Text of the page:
Adult residential care top-up fees

About adult residential care top-up fees

If you're thinking of moving into a residential or nursing home, you'll need to be aware that some providers charge top-up fees.

Paying a top-up fee could increase your choice of accommodation.

What is a top-up fee?

A top-up fee is an additional fee set by the care home provider which is over and above the service user’s personal budget which is determined through the local authority’s assessment process.

Not all care homes charge top-up fees. The amounts charged vary by provider and can sometimes vary from room to room within the same care home.

The person making the payments must be willing and able to pay a top-up fee.

Types of top-up fees

There are 2 types of top-up fees: first party top-up fees and third party top-up fees.

First party top-up fees - this can be paid by the service user if they fall into one of the following categories:

  • They are subject to section 117 following detention under the Mental Health Act.
  • They are subject to the 12-week property disregard.
  • They have opted to take out a deferred payment with the local authority.

Third party top-up fees - this covers anyone who doesn't fall into any of the 3 categories to qualify for first party top-up fees.

Third party top-up payments should not come from the service user's own income, savings or capital. This means that the third party who has agreed the top-up will fund this from their own income and/or savings.

The third party top-ups can be split between several contributors if preferred.

For all placements which carry a top-up fee (this includes respite placements, short term and assessment care periods as well as permanent placements) you will be asked to sign a declaration document in the first instance. This is an interim agreement stating that you will pay the top-up fee for the duration of the placement.

Who is responsible for providing information about top-up fees?

The adult residential care provider and the placing practitioner are responsible for providing information about top-up fees to prospective residents and their representatives.

The service user must be aware if a top-up fee applies to the placement. This can be from the date of placement or following a period of Discharge to Assess (D2A).

About dual agreements

For permanent placements, you will also be required to sign a dual agreement. A dual agreement is a legal document signed by us and the person(s) paying the top-up fee or an appropriate financial representative.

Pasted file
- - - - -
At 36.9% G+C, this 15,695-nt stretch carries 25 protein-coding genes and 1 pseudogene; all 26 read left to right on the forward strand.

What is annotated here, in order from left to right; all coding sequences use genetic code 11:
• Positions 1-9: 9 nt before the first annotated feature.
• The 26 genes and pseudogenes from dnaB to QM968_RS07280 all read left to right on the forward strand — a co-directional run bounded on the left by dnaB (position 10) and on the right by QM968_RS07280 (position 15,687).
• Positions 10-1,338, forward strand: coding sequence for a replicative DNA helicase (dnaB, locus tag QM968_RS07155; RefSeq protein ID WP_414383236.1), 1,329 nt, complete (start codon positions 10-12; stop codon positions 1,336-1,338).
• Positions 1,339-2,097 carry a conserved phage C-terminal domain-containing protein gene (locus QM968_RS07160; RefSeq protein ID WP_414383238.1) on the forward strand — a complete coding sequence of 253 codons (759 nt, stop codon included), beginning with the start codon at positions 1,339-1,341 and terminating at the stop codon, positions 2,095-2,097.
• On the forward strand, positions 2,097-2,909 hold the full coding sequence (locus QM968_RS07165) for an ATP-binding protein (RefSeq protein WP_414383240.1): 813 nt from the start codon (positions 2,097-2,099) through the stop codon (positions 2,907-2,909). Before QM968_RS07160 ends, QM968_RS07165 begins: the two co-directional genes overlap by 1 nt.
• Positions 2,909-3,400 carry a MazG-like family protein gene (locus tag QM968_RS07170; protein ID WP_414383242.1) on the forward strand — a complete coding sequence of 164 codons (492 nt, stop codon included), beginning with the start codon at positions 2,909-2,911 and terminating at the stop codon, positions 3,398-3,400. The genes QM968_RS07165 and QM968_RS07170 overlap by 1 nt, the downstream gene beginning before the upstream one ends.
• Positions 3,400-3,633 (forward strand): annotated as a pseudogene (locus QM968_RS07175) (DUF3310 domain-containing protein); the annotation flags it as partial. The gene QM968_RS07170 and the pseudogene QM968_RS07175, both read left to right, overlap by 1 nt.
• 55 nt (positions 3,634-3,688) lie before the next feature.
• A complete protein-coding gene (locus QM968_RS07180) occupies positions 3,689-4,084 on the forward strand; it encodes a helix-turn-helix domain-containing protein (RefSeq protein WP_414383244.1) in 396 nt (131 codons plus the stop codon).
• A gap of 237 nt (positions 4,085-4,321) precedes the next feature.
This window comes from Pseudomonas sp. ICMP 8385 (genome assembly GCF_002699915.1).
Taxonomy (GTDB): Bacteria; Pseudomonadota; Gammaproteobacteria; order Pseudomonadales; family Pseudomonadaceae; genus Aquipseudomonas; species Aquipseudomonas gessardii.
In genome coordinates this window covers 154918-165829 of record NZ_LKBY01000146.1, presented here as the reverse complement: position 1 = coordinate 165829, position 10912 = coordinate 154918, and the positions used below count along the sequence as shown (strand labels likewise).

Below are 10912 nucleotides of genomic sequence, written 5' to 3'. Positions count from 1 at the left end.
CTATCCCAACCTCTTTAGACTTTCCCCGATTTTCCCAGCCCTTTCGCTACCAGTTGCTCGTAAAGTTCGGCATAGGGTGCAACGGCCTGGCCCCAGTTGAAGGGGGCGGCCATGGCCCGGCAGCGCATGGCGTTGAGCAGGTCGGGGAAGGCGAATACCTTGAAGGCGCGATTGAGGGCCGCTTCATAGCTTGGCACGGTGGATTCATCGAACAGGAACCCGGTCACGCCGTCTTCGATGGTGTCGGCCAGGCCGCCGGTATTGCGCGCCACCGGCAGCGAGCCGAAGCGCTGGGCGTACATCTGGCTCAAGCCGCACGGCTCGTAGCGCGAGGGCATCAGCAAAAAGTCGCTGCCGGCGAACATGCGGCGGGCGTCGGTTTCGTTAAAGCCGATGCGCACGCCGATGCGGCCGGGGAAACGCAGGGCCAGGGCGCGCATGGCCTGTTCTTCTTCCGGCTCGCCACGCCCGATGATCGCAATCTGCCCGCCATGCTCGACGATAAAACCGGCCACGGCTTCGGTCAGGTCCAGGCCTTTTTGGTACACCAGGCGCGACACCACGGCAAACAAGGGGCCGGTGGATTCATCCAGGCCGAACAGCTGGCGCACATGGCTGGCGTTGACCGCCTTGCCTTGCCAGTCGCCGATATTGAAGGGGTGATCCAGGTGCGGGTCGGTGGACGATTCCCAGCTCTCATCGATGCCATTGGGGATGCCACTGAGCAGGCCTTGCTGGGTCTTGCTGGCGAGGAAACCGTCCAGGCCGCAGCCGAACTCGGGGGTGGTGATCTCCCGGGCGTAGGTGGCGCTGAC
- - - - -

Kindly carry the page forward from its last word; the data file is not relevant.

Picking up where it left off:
This agreement provides protection for the care home provider against non-payment and allows us to pursue any debt through our corporate debt recovery processes, if necessary.

The agreement also states that care home providers must inform us of any intention to increase top-up amounts. We'll then discuss this with the first or third party. If the increase is agreed upon, a new dual agreement will be generated for the new weekly top-up amount. All parties will be required to sign any new agreements.

What happens if I can't afford to pay a top-up?

Where a top-up contribution exceeds £100 a week and is only paid by one individual, we'll need to undertake a financial sustainability assessment to ensure the payments are affordable. If the top-up is judged to be unsustainable following this assessment, we will not enter into a dual agreement.

If a top-up exceeding £100 a week is split between several contributors and results in individual payments of less than £100 per week, there is no need for a financial sustainability assessment.

We'll need to discuss the top-up with the provider and first or third parties. This may result in a change of placement with either a lower top-up or no top-up.

If the top-up amount cannot be negotiated to a more affordable amount, you'll be advised to find an alternative placement with either a lower top-up or no top-up.

We don't encourage private arrangements with the provider.

What happens if payments can't be met after signing a dual agreement?

It's the responsibility of the first or third party, or their representative, to inform us of any change in circumstances.

Negotiations around the top-up should then take place with all parties. If no agreement can be reached, it may result in a change of placement for the service user with either a lower or no top-up.

What happens if the person responsible for top-up payments passes away?

If someone responsible for top-up payments passes away, this is a change of circumstances. You must let us know about it as soon as possible.

It may be possible for another relevant party to take over the payments. If this is the case, a new dual agreement will be generated. There may be exceptions, which will be dealt with on a case-by-case basis.

What happens if a first or third party refuses to sign an agreement?

We have a duty to inform the provider that a dual agreement hasn't been put in place.

We must decide with the provider and first or third parties if the placement will continue or to serve notice to the service user.

Depending on the decision, it may result in a change of placement for the service user with either a lower or no top-up.